Vancomycin Reactions

Red man syndrome
  • Common
  • Anaphylactoid reaction usually related to rate of infusion (can occur with first ever dose)
  • Flushing, erythema, pruritus, usually of the upper body, neck, face > lower body. Muscle spasms in the back and chest, dyspnea, and hypotension may also occur.
Immediate hypersensitivity
(Type I)
Other reactions
  • DRESS
  • Vancomycin-related linear IgA bullous dermatosis (LABD)
  • SJS, TEN
  • Leukocytoclastic vasculitis


Infusion Rate

Slow - lower risk for red man syndrome-----
Fast- higher risk for red man syndrome----
  • Rate ≤10 mg/min
  • Dose over ≥100 min
  • 1 gram over ≥1 hour
  • Rate >10 mg/min
  • 1 gram over <1 hour


Diagnosis

  • Clinical diagnosis
  • Tryptase and/or histamine levels after the reaction occurs are not able to distinguish between red man syndrome and IgE-mediated allergy
  • Skin testing
    • Not standardized
    • Reported that a positive ID skin test at 0.1-1 mcg/mL or lower is strongly suggestive of IgE-mediated allergy, while irritant reactions occurred at concentrations ≥10 mcg/mL in controls



Management (Weller)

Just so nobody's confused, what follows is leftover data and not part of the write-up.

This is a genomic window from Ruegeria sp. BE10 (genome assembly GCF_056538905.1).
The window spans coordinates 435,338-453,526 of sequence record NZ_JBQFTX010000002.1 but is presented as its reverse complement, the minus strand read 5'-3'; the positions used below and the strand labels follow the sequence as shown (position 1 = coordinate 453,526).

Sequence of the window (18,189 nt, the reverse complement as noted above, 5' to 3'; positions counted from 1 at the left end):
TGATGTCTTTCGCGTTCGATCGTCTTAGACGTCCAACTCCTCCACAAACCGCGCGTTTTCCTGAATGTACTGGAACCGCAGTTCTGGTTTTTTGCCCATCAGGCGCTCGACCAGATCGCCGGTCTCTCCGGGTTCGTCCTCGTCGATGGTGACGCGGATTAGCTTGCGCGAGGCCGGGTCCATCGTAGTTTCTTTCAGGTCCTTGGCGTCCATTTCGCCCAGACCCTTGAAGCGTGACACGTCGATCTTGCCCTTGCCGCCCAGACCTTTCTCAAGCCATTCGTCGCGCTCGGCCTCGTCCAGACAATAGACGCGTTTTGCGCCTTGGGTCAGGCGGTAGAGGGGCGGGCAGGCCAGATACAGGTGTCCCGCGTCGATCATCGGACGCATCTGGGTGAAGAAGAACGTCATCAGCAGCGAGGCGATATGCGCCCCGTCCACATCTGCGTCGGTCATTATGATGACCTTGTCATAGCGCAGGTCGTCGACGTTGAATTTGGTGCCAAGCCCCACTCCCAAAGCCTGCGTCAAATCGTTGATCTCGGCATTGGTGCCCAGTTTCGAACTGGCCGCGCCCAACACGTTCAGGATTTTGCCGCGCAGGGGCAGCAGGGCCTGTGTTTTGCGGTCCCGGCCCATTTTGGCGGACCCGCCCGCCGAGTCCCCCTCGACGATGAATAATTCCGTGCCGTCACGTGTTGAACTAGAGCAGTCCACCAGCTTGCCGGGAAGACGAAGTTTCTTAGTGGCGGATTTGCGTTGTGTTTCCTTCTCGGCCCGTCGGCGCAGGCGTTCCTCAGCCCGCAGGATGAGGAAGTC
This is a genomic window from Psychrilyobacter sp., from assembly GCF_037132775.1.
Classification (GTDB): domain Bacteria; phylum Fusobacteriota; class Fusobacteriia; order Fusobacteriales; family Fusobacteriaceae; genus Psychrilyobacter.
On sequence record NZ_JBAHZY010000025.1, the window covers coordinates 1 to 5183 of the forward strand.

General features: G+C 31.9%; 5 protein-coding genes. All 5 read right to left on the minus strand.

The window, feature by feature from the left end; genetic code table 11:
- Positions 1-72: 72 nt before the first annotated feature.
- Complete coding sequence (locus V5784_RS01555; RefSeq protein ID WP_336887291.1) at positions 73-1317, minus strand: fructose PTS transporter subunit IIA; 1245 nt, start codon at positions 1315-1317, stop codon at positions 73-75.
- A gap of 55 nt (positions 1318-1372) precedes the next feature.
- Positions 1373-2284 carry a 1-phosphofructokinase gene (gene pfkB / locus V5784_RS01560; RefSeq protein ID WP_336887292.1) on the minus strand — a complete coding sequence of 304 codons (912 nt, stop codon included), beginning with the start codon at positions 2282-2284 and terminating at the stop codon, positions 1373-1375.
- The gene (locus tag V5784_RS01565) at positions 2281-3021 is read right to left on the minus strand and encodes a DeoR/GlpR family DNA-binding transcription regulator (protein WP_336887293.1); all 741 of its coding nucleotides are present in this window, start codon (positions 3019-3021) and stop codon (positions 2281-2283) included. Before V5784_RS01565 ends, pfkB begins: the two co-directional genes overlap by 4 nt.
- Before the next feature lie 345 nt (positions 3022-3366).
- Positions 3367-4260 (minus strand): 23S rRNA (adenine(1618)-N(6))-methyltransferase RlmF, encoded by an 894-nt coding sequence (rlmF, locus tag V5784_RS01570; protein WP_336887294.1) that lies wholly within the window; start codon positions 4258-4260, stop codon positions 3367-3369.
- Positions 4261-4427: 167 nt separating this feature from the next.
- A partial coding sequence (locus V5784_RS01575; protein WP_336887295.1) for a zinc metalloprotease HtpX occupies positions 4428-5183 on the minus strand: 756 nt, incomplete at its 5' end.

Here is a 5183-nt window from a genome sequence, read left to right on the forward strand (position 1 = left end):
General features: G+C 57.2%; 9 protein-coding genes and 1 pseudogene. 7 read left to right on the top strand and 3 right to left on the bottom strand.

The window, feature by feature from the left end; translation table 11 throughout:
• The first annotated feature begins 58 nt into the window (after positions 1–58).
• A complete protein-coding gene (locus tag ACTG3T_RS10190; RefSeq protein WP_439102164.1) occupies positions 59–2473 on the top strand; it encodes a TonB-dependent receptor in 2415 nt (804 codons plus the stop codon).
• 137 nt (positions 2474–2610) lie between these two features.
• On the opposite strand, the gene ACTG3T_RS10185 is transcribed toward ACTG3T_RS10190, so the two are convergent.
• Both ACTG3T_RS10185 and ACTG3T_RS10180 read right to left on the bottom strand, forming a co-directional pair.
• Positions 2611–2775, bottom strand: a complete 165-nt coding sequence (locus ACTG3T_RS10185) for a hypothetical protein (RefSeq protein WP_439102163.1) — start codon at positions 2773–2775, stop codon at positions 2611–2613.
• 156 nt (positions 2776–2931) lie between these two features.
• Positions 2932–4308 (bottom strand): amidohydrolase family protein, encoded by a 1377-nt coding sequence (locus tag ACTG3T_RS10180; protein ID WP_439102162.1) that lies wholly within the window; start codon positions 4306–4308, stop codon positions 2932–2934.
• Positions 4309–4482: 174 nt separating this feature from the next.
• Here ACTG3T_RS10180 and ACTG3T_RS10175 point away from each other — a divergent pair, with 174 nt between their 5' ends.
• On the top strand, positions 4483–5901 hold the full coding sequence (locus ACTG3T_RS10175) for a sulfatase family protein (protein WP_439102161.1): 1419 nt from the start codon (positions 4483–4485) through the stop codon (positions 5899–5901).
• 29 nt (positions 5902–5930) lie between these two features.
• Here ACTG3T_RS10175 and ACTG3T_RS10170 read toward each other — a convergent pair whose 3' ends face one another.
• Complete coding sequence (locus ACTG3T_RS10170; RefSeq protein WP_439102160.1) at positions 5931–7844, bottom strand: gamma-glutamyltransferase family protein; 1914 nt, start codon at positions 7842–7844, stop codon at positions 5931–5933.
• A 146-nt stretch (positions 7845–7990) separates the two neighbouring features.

Prevention of red man syndrome

  • Mast_cell_degranulators.pngInfuse over ≥100 min or at a rate ≤10 mg/min, whichever results in a slower infusion
    • If faster infusion (>10 mg/min or 1 gram over 1 hour) required, consider empiric premedication with oral H1 and H2 blocker (e.g. diphenhydramine 50 mg PO and ranitidine 150 mg PO) 1 hour before infusion
  • Avoid coadministration of medications that may predispose to mast cell degranulation

Treatment of red man syndrome

  • Mild - flushing/pruritus that is not bothersome to patient
    • Stop infusion, when symptoms subside (usually minutes), resume infusion at 1/2 the rate
  • Moderate - flushing/pruritus withoutchest pain, muscle spasms, or hypotension
    • Stop infusion, give H1 blocker (e.g. diphenhydramine 50 mg PO or IV); when symptoms subside, resume infusion at 1/2 the rate
    • For future doses use premedication, consider role of patient's other medications (see table), infuse over at least 4 hours
  • Severe - pains/spasms or hypotension present
    • Stop infusion, give H1 and H2 blockers (e.g. diphenhydramine 50 mg IV and ranitidine 50 mg IV), IV fluid if needed
    • For future doses use premedication, consider role of patient's other medications (see table),
      infuse over at least 4 hours

  • Recurrent red man syndrome despite premedication and slow infusion rate
    • Consider alternative antibiotics, many patients labeled as PCN-allergic can receive PCN after an allergist's evaluation
    • Consider desensitization

Treatment of IgE-mediated reactions

Desensitization


References